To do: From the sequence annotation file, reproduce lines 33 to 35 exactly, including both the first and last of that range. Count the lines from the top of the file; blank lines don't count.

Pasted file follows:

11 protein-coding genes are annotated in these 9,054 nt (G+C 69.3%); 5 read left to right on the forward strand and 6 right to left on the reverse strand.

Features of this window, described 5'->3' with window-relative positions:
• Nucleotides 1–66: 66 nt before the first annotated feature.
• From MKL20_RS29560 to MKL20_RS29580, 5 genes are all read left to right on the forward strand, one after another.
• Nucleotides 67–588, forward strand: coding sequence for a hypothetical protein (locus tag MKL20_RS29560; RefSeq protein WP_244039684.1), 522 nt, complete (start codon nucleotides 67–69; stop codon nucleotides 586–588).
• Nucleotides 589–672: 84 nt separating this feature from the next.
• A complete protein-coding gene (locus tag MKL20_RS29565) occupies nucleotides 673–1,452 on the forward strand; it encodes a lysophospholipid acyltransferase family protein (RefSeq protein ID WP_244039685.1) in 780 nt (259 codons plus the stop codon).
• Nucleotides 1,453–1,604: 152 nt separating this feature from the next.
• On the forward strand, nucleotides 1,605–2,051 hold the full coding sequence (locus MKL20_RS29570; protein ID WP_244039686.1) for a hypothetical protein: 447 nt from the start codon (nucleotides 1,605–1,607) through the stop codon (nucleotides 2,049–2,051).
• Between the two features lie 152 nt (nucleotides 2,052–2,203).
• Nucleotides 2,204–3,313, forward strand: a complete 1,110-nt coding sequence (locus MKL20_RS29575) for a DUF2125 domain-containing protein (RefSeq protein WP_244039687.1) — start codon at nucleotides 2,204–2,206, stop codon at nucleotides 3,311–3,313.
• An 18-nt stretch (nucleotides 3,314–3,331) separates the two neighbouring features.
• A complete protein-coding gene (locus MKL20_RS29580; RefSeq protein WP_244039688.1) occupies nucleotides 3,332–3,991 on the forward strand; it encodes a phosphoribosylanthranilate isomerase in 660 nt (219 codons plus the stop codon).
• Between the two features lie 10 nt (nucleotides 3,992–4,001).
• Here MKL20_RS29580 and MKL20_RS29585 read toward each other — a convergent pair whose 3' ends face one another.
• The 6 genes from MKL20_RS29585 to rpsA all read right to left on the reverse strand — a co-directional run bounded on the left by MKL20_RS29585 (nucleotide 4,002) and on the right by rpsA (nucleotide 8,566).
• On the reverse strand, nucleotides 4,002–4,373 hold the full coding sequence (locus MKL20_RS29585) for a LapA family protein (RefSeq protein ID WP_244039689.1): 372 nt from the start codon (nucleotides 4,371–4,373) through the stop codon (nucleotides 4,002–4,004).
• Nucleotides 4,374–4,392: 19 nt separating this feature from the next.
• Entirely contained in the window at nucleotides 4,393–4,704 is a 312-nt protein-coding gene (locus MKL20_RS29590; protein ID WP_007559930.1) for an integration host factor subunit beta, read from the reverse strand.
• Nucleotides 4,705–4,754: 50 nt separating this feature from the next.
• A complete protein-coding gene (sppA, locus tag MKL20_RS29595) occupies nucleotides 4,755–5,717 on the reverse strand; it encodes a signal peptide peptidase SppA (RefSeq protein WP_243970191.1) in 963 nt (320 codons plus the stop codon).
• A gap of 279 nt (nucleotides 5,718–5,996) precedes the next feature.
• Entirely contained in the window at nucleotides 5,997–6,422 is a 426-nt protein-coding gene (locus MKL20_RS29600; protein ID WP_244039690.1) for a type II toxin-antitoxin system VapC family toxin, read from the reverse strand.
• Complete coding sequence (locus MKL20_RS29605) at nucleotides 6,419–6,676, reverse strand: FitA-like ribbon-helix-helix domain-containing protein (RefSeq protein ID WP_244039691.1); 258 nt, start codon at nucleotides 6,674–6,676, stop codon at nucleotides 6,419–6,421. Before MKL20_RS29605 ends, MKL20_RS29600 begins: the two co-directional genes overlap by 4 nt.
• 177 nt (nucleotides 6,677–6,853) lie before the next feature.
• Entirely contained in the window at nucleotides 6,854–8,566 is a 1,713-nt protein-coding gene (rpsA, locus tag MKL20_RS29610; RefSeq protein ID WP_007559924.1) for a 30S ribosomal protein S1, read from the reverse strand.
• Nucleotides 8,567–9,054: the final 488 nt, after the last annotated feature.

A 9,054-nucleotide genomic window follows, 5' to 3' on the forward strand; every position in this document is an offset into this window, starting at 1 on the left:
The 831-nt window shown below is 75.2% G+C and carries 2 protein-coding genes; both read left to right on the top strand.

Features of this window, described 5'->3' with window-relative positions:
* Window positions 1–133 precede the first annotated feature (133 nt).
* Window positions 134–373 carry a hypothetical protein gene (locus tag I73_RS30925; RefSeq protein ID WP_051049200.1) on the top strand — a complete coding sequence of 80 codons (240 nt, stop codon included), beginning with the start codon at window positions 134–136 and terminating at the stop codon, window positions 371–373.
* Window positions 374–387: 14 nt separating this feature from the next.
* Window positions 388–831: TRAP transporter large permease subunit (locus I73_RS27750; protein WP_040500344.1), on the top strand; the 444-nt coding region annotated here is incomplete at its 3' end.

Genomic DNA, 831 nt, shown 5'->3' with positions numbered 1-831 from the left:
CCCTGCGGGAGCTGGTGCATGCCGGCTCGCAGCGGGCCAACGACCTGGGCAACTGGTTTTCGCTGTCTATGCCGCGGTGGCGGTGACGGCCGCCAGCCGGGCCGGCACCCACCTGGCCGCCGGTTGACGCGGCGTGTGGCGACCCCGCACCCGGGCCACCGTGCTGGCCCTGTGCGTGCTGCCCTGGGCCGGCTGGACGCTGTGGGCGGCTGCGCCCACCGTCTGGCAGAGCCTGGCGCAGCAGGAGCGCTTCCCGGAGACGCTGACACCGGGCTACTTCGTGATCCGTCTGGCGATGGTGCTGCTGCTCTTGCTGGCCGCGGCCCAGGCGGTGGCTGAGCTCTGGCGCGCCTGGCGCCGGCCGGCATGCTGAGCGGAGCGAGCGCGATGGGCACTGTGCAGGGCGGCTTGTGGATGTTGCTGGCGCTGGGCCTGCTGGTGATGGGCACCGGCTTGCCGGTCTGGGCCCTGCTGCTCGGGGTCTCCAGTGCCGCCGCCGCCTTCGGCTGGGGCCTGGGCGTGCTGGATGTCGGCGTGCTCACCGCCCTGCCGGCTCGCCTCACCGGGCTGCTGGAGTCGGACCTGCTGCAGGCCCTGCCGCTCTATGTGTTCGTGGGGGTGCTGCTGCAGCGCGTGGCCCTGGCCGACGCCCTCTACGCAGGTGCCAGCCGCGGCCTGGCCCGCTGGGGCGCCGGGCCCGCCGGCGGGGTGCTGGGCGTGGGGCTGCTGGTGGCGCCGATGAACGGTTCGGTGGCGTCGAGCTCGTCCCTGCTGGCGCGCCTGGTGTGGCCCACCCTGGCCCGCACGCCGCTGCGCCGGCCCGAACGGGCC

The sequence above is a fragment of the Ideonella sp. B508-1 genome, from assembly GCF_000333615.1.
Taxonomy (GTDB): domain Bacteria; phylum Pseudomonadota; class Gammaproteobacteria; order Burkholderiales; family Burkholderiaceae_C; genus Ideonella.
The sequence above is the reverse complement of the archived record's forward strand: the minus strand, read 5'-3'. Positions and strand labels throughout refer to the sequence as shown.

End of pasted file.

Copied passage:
* Window positions 374–387: 14 nt separating this feature from the next.
* Window positions 388–831: TRAP transporter large permease subunit (locus I73_RS27750; protein WP_040500344.1), on the top strand; the 444-nt coding region annotated here is incomplete at its 3' end.

Genomic DNA, 831 nt, shown 5'->3' with positions numbered 1-831 from the left: